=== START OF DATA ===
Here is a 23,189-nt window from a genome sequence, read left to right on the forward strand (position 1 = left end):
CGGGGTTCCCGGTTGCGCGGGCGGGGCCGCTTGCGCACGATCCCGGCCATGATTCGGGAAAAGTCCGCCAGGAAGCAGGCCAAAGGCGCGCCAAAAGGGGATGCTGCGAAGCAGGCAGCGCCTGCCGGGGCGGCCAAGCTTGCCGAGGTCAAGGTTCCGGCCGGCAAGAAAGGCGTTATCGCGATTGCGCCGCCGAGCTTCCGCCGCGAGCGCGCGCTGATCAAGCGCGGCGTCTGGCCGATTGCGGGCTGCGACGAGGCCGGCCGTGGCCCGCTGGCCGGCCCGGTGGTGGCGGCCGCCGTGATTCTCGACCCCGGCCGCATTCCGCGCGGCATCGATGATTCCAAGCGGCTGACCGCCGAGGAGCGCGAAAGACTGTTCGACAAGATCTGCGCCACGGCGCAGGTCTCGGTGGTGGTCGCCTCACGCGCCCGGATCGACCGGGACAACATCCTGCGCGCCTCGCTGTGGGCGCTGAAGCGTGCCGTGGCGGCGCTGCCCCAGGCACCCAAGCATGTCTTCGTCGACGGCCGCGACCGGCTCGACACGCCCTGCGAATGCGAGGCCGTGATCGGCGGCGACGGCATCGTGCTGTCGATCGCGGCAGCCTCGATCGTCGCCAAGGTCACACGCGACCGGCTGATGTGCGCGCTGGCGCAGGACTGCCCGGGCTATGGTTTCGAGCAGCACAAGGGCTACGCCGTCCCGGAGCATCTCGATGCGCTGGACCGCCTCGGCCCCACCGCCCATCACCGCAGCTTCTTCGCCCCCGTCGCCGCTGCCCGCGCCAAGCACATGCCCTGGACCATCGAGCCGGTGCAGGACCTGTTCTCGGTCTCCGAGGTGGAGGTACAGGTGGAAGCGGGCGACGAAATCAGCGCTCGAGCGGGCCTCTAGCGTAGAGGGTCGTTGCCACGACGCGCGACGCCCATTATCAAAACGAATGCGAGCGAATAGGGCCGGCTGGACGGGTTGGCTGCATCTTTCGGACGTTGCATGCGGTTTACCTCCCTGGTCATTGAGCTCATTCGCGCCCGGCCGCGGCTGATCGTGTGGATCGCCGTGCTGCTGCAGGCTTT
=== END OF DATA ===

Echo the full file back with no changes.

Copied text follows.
Here is a 23,189-nt window from a genome sequence, read left to right on the forward strand (position 1 = left end):
CGGGGTTCCCGGTTGCGCGGGCGGGGCCGCTTGCGCACGATCCCGGCCATGATTCGGGAAAAGTCCGCCAGGAAGCAGGCCAAAGGCGCGCCAAAAGGGGATGCTGCGAAGCAGGCAGCGCCTGCCGGGGCGGCCAAGCTTGCCGAGGTCAAGGTTCCGGCCGGCAAGAAAGGCGTTATCGCGATTGCGCCGCCGAGCTTCCGCCGCGAGCGCGCGCTGATCAAGCGCGGCGTCTGGCCGATTGCGGGCTGCGACGAGGCCGGCCGTGGCCCGCTGGCCGGCCCGGTGGTGGCGGCCGCCGTGATTCTCGACCCCGGCCGCATTCCGCGCGGCATCGATGATTCCAAGCGGCTGACCGCCGAGGAGCGCGAAAGACTGTTCGACAAGATCTGCGCCACGGCGCAGGTCTCGGTGGTGGTCGCCTCACGCGCCCGGATCGACCGGGACAACATCCTGCGCGCCTCGCTGTGGGCGCTGAAGCGTGCCGTGGCGGCGCTGCCCCAGGCACCCAAGCATGTCTTCGTCGACGGCCGCGACCGGCTCGACACGCCCTGCGAATGCGAGGCCGTGATCGGCGGCGACGGCATCGTGCTGTCGATCGCGGCAGCCTCGATCGTCGCCAAGGTCACACGCGACCGGCTGATGTGCGCGCTGGCGCAGGACTGCCCGGGCTATGGTTTCGAGCAGCACAAGGGCTACGCCGTCCCGGAGCATCTCGATGCGCTGGACCGCCTCGGCCCCACCGCCCATCACCGCAGCTTCTTCGCCCCCGTCGCCGCTGCCCGCGCCAAGCACATGCCCTGGACCATCGAGCCGGTGCAGGACCTGTTCTCGGTCTCCGAGGTGGAGGTACAGGTGGAAGCGGGCGACGAAATCAGCGCTCGAGCGGGCCTCTAGCGTAGAGGGTCGTTGCCACGACGCGCGACGCCCATTATCAAAACGAATGCGAGCGAATAGGGCCGGCTGGACGGGTTGGCTGCATCTTTCGGACGTTGCATGCGGTTTACCTCCCTGGTCATTGAGCTCATTCGCGCCCGGCCGCGGCTGATCGTGTGGATCGCCGTGCTGCTGCAGGCTTT